Orbit Your Thesis! is a programme conducted by ESA Academy through which student teams develop and launch their experiments to the International Space Station. Once aboard the station, the payload is integrated in the ICE Cubes Facilities operated by Space Applications Services. The first edition started in 2018 with the selection of the AIM “Artery In Microgravity” team. Now that the team is finalizing the payload assembly, it is time to go back to the drawing board for a second edition.
ESA Academy received many letters of intent last December. Experts with the relevant backgrounds were gathered to follow the selection process. Two months later, the teams sent the full package of deliverables: experiment proposal, letters of endorsement from their universities and technical documents to prove compliance of the payload with the ICE Cubes facility.
The selection workshop was supposed to take place at ESTEC over two days, interspersed with lessons, presentations, and visits of the European Space Technology and Research Centre (ESTEC). This event was cancelled due to the pandemic and was conducted instead via videoconference, during which the 7 short-listed teams presented their projects to the selection board. The teams were well prepared and tackled a wide range of themes in which the microgravity of Low Earth Orbit plays a crucial role: oil rising in 3D printed capillaries, heart valve bioprothesis calcification process, bone cells’ proliferation response to electrical stimuli, neutrons and charged particles detection, mapping Earth’s magnetic field based on quantum physics and precise gravity variations determination.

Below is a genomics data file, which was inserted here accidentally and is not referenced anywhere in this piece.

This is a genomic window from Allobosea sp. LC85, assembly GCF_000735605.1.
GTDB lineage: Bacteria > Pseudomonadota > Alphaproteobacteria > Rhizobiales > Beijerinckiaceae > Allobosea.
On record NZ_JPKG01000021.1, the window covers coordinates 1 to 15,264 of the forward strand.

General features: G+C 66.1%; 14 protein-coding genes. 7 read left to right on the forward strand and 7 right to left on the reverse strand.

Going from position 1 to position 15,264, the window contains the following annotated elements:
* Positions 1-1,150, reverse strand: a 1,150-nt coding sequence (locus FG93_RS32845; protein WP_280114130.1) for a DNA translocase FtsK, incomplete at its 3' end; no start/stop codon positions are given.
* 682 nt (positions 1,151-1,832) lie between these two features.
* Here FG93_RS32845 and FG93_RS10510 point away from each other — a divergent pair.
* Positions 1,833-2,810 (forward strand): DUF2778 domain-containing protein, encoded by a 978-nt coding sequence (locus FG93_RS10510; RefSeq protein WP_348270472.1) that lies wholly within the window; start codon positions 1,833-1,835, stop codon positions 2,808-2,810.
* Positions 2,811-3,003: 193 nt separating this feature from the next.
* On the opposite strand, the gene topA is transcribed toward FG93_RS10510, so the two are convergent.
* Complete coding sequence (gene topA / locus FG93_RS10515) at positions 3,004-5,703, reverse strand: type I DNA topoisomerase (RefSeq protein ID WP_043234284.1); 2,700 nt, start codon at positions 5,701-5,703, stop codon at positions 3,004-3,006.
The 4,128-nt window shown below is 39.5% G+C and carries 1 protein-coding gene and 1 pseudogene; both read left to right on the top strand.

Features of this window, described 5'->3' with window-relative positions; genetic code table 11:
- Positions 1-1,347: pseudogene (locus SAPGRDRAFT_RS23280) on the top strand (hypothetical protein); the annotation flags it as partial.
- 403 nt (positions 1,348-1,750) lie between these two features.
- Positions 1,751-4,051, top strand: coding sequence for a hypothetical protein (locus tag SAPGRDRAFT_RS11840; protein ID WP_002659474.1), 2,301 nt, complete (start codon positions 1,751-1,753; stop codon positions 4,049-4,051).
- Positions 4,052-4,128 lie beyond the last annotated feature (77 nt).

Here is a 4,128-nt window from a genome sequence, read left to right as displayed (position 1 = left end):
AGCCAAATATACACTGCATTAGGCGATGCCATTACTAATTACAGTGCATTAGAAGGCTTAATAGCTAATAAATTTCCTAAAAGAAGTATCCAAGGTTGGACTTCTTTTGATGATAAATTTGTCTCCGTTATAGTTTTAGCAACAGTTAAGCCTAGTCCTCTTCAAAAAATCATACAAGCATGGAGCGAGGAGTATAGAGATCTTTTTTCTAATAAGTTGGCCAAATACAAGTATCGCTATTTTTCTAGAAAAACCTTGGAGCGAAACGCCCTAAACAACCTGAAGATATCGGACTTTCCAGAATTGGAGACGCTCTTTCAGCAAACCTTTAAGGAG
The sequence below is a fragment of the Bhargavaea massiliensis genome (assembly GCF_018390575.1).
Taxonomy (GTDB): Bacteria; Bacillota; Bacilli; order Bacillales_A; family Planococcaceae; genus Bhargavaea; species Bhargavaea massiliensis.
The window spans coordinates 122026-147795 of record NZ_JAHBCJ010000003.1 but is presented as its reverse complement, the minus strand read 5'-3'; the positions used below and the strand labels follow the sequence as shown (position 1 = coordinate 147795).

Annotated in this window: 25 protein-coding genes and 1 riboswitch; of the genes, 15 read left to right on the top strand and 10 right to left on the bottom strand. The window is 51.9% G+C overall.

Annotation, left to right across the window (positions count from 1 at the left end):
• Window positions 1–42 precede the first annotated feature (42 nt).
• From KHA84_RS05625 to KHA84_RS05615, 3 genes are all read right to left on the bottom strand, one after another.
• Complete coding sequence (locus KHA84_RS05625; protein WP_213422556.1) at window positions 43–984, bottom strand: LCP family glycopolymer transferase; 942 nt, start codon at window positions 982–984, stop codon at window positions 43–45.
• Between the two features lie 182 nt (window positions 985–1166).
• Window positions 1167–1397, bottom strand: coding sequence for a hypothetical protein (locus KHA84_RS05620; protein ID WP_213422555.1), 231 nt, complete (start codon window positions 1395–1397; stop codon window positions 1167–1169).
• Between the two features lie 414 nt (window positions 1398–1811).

After two long weeks of deliberation, the selection board chose OSCAR-QUBE’s project for the second edition of Orbit Your Thesis!. They were particularly impressed by the audacious idea and the technical maturity of the team. OSCAR-QUBE, from the University of Hasselt in Belgium, aims to evaluate the various contributions of the magnetic field measured in LEO, whether they are specific to Earth, originating from the Geodynamo or from movements in the lithosphere, or specific to space weather such as fields generated by trapped particles and solar wind. Assessing these inputs while minimising the disturbances due to local fields generated in the ISS is a real challenge for the team. To reach their objective, the students will set up a compact magnetometer based on the quantum state of nitrogen-vacancy centres in a diamond. This disruptive technique can acquire nanoTesla precision data. This project is a first for the space sector and can find a multitude of future applications, including space weather determination, amongst others.
Congratulations to all the teams for their hard work and for having pursued the selection process to the end despite the difficulties of confinement. We are looking forward to sharing more news on the progress of our new student colleagues. Stay tuned!